For anyone who couldn’t attend Granda’s funeral online, here below is the eulogy, penned by me, read on the day by my cousin Mark Yendole. And an old video above, created almost ten years ago.
Roman philosopher Seneca said “So it is: we are not given a short life but we make it short, and we are not ill-supplied but wasteful of it… Life is long if you know how to use it.”
Liam Yendole, ‘Granda’ to Claire and I, and G.G. to my daughter, had a long life by any standard, and he sure knew how to use it. He passed away last week aged 94 (he would tell you 96), under the care of a compassionate and generous team at St James’ Hospital.
A midlander by origin, he was more turf than surf. He lived for grass, be it his beloved, velveteen lawn or the well-thrummed turf of Leopardstown. He spent hours in his garden, a beautifully balanced symbiosis that lasted as long as I ever knew him; he tended the plants in his garden with great care, and they tended to him in kind. Alongside Liam Kelly they turned two successive gardens into floral spectacles, and neighbors and smiling strangers would pass comment over the wall on sunny weekends. We made it our goal to ensure he never had to leave it.
He ventured far beyond Dún Laoghaire and saw much of the world, both in his life as a printing press mini-mogul, as Ireland’s longest-serving Rotarian and simply as an avid traveller and voraciously social person. Often leaving Nana at home while he galavanted (11 years his senior, she didn’t share his wanderlust) Granda cruised Norwegian fjords, danced on ambassador’s tables in Nairobi, and earlier in life hitchhiked and cycled through France, ending up on a boat off the Mediterranean coast — if you believe his most Walter Mitty tale of all — with movie star Errol Flynn. He bowled almost every green in the British Isles, and collected brass pins from their clubhouses in a tin box.
In retirement from a life in the printing industry, he helped found Ireland’s Print Museum in Beggar’s Bush, with funding procured by the similarly devious Bertie Ahern. He was immensely proud of his life in print and couldn’t understand the digital world it gave way to. I had to ‘fix’ his computer every week. The myriad problems all lay between seat and keyboard.
He came to Australia in his eighties to visit Susan and I there, (stopping off in Raffles, Singapore to break up the trip, as one does) and saw more of the country during two weeks than we saw in a year, taking in everything from Cairns to Adelaide, inflicting opera upon us, hiking the Blue Mountains, bussing the Great Ocean road, flirting with waitresses as he did everywhere, and even lying outlandishly on a legal disclaimer form so that he could snorkel the Great Barrier Reef, unzipping his wetsuit afterward to reveal a dark pink heart surgery scar to the horrified dive boat staff. We played cards until the wee hours, cheating unrepentantly, drinking wine to stay awake. Granda delighted in mischief, not always knowing or caring where the border lay that separated it from genuine trouble. You only ever heard about the horses he won on, the stocks he sold at a peak, the debates resolved in his favor.
If your life was enriched by him, it’s likely you were exasperated by him at some point. He was rarely diverted from his chosen course of action, and because he rarely sought counsel on what course to take, it could often be unadvisable, controversial or downright meddlesome. Right until the end, he found sport in harassing vendors and others in longhand letters, scratched in his own indecipherable scrawl. His correspondence was legion and legendary.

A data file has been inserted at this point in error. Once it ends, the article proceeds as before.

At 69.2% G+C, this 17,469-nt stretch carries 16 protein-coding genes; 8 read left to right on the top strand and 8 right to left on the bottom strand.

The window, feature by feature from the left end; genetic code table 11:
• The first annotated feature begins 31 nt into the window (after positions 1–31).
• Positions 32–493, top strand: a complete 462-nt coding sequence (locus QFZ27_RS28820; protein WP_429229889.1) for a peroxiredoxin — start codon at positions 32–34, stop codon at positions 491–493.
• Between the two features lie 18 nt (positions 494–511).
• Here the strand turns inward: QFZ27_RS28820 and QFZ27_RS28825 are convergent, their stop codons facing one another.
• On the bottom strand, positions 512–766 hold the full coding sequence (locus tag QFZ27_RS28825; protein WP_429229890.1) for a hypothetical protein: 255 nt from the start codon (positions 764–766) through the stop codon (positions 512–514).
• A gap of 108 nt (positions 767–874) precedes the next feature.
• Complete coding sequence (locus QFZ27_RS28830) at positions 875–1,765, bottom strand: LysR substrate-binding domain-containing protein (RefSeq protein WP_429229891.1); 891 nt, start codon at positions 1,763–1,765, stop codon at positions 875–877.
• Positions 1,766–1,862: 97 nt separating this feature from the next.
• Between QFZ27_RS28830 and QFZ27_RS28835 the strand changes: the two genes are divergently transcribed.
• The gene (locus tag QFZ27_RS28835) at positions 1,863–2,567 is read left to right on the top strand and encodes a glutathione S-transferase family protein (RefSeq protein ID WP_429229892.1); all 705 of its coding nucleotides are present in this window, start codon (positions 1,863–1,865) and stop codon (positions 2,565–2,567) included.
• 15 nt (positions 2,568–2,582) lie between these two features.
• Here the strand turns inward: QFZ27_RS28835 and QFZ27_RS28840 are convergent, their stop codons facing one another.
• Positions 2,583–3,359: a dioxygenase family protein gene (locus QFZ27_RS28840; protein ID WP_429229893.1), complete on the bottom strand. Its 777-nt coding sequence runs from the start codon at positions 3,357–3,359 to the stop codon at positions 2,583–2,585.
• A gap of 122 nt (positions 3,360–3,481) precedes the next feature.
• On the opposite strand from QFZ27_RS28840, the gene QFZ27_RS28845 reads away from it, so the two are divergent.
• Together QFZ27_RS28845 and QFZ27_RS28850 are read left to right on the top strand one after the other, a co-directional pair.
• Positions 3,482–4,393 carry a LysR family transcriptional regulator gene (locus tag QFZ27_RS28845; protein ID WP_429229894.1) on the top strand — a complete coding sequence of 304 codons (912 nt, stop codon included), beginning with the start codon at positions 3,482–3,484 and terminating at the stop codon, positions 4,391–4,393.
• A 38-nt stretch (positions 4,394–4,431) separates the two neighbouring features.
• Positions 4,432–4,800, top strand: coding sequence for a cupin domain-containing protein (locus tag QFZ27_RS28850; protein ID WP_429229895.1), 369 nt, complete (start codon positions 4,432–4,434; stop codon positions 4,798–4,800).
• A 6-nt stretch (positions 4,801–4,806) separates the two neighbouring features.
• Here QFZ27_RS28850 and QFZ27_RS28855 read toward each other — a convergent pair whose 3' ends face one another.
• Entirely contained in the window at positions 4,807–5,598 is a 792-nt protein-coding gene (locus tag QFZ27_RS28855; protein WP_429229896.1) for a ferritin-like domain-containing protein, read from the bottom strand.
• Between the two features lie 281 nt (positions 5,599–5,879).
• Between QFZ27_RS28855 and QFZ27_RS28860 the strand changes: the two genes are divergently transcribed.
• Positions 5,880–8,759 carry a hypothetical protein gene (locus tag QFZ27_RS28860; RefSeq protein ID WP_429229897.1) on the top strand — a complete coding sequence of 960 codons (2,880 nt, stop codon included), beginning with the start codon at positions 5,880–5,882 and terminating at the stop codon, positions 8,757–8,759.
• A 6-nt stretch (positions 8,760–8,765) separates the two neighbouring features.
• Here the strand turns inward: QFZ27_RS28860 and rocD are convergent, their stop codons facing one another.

He could be a tyrant, frankly. He refused to let Mum wear blue jeans as a teenager (she stored them in a friend’s house) and wouldn’t support her desire to go to college. He had no time for modern music. It was — often — his way or the high way. He spoiled his grandkids, to the infuriation of their father (and to a lesser extent, their mother). He doted on his great-grandchildren, even if he got their names wrong or mixed up their genders at times (Merv and Ikea know what I’m talking about).
His greatest stubbornness was a refusal to ever slow down — he led an uncompromisingly full life. He was, in many ways, unstoppable. When, in his early 90s, he ripped the tendons off one knee in a fall, he was so frustrated with recuperation that he basically tricked his carers into discharging him early and driving him home.
The parts began to wear out. He walked until his legs would no longer carry him. He looked longingly at the world until his eyes failed him. He sang until his mind was so full of memories it struggled to store lyrics. He hated walking with a stick, insisted on driving well into his dotage, and had decades added his life by a quadruple bypass that would have hobbled lesser men. He never thought to pull the brakes. Doctors remarked that he was far younger than he should be for someone so old.
Lightly cured in Jameson, Granda outlived all of his brothers, and by sheer volume of tellable stories, it will be extremely difficult for any one person to outlive him.
He even looked like he might survive two heart attacks aged 94. But slowed by ticker trouble, COVID found him.
Had Granda ever listened to Bob Dylan, he might have found some common ground in Dylan’s defiance and rebellion. And so, we’ll let him have the final words, below, which seem appropriate.
Proud, loud, righteous and riotous, Granda was relentless and endearing and pig-headed in equal measure. Life will be far less interesting without him in it, causing his own brand of cheeky havoc, and telling us “wait now, wait ’til I see.”
I will not go down under the ground
’Cause somebody tells me that death’s coming ‘round
I will not carry myself down to die
When I go to my grave my head will be high
Let me die in my footsteps
Before I go down under the ground
(Bob Dylan — 1963)